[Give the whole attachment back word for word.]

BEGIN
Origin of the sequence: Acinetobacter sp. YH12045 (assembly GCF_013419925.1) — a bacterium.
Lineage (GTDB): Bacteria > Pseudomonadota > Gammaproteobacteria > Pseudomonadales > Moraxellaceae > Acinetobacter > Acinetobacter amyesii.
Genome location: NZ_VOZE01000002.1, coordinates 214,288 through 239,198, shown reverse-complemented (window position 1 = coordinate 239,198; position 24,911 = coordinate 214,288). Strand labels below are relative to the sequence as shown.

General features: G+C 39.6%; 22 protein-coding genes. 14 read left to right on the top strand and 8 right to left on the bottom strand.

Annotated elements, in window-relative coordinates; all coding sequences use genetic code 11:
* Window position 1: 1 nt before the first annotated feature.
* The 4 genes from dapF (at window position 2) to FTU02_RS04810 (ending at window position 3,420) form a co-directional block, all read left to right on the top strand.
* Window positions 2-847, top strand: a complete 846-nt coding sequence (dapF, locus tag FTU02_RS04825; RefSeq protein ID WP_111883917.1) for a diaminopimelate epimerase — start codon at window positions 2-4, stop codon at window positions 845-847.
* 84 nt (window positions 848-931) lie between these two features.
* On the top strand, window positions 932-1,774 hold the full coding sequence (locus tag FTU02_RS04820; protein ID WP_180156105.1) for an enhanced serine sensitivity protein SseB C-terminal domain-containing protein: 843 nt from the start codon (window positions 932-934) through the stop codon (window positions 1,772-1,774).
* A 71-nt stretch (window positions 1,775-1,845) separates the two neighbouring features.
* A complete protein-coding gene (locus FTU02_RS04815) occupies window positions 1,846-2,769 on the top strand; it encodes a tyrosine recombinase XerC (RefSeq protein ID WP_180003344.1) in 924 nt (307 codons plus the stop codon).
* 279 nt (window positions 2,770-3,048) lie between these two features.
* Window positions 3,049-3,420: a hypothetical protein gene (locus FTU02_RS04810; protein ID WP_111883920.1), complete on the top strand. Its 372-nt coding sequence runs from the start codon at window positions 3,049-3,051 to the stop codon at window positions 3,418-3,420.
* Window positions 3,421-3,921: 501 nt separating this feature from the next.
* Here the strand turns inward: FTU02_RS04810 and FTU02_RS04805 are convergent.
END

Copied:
Origin of the sequence: Acinetobacter sp. YH12045 (assembly GCF_013419925.1) — a bacterium.
Lineage (GTDB): Bacteria > Pseudomonadota > Gammaproteobacteria > Pseudomonadales > Moraxellaceae > Acinetobacter > Acinetobacter amyesii.
Genome location: NZ_VOZE01000002.1, coordinates 214,288 through 239,198, shown reverse-complemented (window position 1 = coordinate 239,198; position 24,911 = coordinate 214,288). Strand labels below are relative to the sequence as shown.

General features: G+C 39.6%; 22 protein-coding genes. 14 read left to right on the top strand and 8 right to left on the bottom strand.

Annotated elements, in window-relative coordinates; all coding sequences use genetic code 11:
* Window position 1: 1 nt before the first annotated feature.
* The 4 genes from dapF (at window position 2) to FTU02_RS04810 (ending at window position 3,420) form a co-directional block, all read left to right on the top strand.
* Window positions 2-847, top strand: a complete 846-nt coding sequence (dapF, locus tag FTU02_RS04825; RefSeq protein ID WP_111883917.1) for a diaminopimelate epimerase — start codon at window positions 2-4, stop codon at window positions 845-847.
* 84 nt (window positions 848-931) lie between these two features.
* On the top strand, window positions 932-1,774 hold the full coding sequence (locus tag FTU02_RS04820; protein ID WP_180156105.1) for an enhanced serine sensitivity protein SseB C-terminal domain-containing protein: 843 nt from the start codon (window positions 932-934) through the stop codon (window positions 1,772-1,774).
* A 71-nt stretch (window positions 1,775-1,845) separates the two neighbouring features.
* A complete protein-coding gene (locus FTU02_RS04815) occupies window positions 1,846-2,769 on the top strand; it encodes a tyrosine recombinase XerC (RefSeq protein ID WP_180003344.1) in 924 nt (307 codons plus the stop codon).
* 279 nt (window positions 2,770-3,048) lie between these two features.
* Window positions 3,049-3,420: a hypothetical protein gene (locus FTU02_RS04810; protein ID WP_111883920.1), complete on the top strand. Its 372-nt coding sequence runs from the start codon at window positions 3,049-3,051 to the stop codon at window positions 3,418-3,420.
* Window positions 3,421-3,921: 501 nt separating this feature from the next.
* Here the strand turns inward: FTU02_RS04810 and FTU02_RS04805 are convergent.